This is the second attempt I’ve made to close the distance on the Himalayan Snowcock. You have to put in the time. The learning curve is nearly as steep as the mountains since this is the only place in the Western Hemisphere these birds can be found.
We’re going to keep at it, adjust tactics and head back uphill.
Between the years of 1963 to 1979 Himalayan Snowcock imported from Pakistan and Afghanistan were released in the Ruby Mountains of Nevada. Today it’s the only place in the Western Hemisphere these birds can be found. One can only guess why exactly the Nevada Department of Wildlife went to such lengths to establish a non-native to the northeast peaks of state. I like to think it was the master plan of an evil genius who believed upland hunters had become complacent and lazy.
I’ve been on this quest once before, climbing mountains that thrust at bases around 6,500′ and rise to 11,387′ atop the Ruby Dome. The Snowcock prefer the seemingly barren ground that begins around 10k where cliffs offer easy escape from anything game enough to test them. Unlike other mountainous creatures that head downhill when winter gets tough, the Snowcock have no aversion to hard weather. They seek out the frigid solitude of windblown faces to flaunt their master of mountains status.
The highest point a vehicle can reach in this range is 8,500′ leaving 2,000′ of thin-air ascent to strike prime Snowcock habitat. Pursuit of these birds is considered one of the hardest hunts in the country with just a historical three-percent of permitted hunters taking birds.
In contrast it seems for many bird hunters shooting daily bag limits has become some skewed meter of accomplishment. In the Ruby Mountains limits are only a topic of one’s preparedness and willingness to incur peril.
On the flatlands and game farms the ease and nonchalance in which upland birds often come to hand appears to promote apathy. Why should someone care about something so simple? So little thought goes into the challenges of upland birds to reach maturity, the value they represent by being an integral part of healthy, balanced landscapes.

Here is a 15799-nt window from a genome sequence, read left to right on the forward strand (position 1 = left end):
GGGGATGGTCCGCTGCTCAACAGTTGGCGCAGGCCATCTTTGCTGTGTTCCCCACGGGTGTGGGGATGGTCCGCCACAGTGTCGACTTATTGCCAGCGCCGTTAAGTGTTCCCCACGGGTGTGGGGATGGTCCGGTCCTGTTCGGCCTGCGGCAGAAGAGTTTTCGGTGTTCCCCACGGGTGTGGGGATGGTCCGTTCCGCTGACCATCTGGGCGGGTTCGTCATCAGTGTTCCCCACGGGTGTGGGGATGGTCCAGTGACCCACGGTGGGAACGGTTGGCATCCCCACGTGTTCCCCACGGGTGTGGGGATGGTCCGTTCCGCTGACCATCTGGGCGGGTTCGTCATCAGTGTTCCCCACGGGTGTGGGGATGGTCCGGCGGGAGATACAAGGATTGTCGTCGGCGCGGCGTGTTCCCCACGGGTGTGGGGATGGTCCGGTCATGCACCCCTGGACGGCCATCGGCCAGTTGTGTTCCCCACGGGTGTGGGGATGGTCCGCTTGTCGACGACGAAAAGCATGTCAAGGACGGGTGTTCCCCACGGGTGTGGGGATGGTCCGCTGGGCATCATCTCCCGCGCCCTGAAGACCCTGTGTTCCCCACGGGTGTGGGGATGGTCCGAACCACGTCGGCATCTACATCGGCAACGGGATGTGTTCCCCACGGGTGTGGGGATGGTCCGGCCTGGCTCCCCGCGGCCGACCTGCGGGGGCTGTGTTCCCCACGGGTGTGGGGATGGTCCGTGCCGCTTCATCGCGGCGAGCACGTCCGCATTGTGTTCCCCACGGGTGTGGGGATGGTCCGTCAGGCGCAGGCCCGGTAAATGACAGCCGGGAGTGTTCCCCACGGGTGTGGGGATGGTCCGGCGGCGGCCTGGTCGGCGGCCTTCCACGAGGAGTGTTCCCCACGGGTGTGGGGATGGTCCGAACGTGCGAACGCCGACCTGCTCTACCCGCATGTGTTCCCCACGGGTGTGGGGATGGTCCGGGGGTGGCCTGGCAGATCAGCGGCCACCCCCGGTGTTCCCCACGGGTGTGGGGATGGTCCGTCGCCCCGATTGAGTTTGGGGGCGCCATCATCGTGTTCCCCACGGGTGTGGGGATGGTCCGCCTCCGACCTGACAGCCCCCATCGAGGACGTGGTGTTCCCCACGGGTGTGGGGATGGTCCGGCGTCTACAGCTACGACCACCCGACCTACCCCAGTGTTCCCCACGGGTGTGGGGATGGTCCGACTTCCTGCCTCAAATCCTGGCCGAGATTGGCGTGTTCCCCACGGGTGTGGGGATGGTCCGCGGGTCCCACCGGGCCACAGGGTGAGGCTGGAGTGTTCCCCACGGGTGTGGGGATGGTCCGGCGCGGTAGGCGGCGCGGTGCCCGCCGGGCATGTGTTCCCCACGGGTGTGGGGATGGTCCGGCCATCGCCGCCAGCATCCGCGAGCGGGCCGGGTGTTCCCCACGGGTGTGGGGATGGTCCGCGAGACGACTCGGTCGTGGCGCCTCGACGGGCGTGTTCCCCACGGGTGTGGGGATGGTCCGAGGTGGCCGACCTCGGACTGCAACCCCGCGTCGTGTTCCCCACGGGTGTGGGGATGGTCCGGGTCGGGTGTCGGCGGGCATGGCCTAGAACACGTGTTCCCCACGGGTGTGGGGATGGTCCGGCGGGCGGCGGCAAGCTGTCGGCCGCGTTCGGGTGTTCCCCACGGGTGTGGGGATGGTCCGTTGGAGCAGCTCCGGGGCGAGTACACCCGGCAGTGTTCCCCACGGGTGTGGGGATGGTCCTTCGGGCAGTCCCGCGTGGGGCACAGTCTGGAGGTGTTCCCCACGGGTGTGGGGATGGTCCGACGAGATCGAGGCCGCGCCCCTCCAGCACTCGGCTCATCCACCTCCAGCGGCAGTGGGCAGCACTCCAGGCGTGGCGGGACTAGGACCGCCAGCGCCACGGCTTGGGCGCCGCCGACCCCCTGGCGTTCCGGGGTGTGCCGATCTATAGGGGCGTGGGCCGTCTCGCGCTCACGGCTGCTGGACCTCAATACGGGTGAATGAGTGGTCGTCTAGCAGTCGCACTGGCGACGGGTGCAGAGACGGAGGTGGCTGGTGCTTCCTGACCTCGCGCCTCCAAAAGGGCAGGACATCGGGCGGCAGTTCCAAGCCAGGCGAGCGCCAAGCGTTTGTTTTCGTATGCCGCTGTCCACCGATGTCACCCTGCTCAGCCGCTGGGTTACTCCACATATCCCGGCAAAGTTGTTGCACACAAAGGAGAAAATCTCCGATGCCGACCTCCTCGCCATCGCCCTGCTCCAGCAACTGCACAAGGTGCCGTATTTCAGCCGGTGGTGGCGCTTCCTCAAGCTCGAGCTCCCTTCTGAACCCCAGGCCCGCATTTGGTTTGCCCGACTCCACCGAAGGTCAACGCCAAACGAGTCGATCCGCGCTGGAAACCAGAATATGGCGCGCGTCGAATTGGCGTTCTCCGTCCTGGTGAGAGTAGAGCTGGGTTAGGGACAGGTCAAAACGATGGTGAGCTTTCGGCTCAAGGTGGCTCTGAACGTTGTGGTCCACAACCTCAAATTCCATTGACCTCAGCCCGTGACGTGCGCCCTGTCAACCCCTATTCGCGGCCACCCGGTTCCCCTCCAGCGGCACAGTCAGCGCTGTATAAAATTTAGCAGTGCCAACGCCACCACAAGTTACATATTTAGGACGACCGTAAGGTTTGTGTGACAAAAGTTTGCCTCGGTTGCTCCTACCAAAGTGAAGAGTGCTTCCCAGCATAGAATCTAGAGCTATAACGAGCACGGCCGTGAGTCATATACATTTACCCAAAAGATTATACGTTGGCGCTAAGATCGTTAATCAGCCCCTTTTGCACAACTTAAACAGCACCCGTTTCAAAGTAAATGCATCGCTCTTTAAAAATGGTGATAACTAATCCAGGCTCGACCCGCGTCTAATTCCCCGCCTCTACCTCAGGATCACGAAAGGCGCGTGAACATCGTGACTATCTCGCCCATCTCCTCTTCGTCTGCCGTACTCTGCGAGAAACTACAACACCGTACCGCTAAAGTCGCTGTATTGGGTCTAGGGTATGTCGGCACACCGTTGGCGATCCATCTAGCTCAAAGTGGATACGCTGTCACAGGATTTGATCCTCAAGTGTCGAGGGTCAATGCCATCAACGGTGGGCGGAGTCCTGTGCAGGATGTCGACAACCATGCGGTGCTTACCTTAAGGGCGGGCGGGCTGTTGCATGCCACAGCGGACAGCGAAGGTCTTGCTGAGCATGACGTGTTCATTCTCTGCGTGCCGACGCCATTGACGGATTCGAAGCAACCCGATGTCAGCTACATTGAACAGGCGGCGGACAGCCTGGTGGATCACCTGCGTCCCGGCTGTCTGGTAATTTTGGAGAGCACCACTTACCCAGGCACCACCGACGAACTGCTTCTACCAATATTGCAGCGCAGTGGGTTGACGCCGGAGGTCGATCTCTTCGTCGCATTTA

If you are willing to trek to the farthest reaches of the Ruby Mountains carrying a shotgun, your love of upland birds is beyond reproach. You also might hate your body because the abuse it is about to sustain is substantial.
There are no blockers here. No food plots cut into predictable strips, no orange army walking shoulder-to-shoulder in assault formation.
It’s just a mountain and an impossible bird to test your desire and exploit every weakness.
Going from barely above sea level to over 8,000 feet in the span of a few days is challenging. So I’ve elected to start this hunt just focusing on the next step. Sure I’m here to bird hunt. But right now we just have to get legs and lungs acclimated to this new environment.
I find it amazing that a mountain that looks massive and so imposing can take so long to actually hike to and touch . When it’s right there, yet walk for an hour and you seem no closer.
Though the ultimate goal is to get above 10k and locate a Snowcock, there are other birds in these peaks. Blue grouse are a fairly common sight in the area. They tend to reside above 8,000 feet and normally hold for dog work and gunning.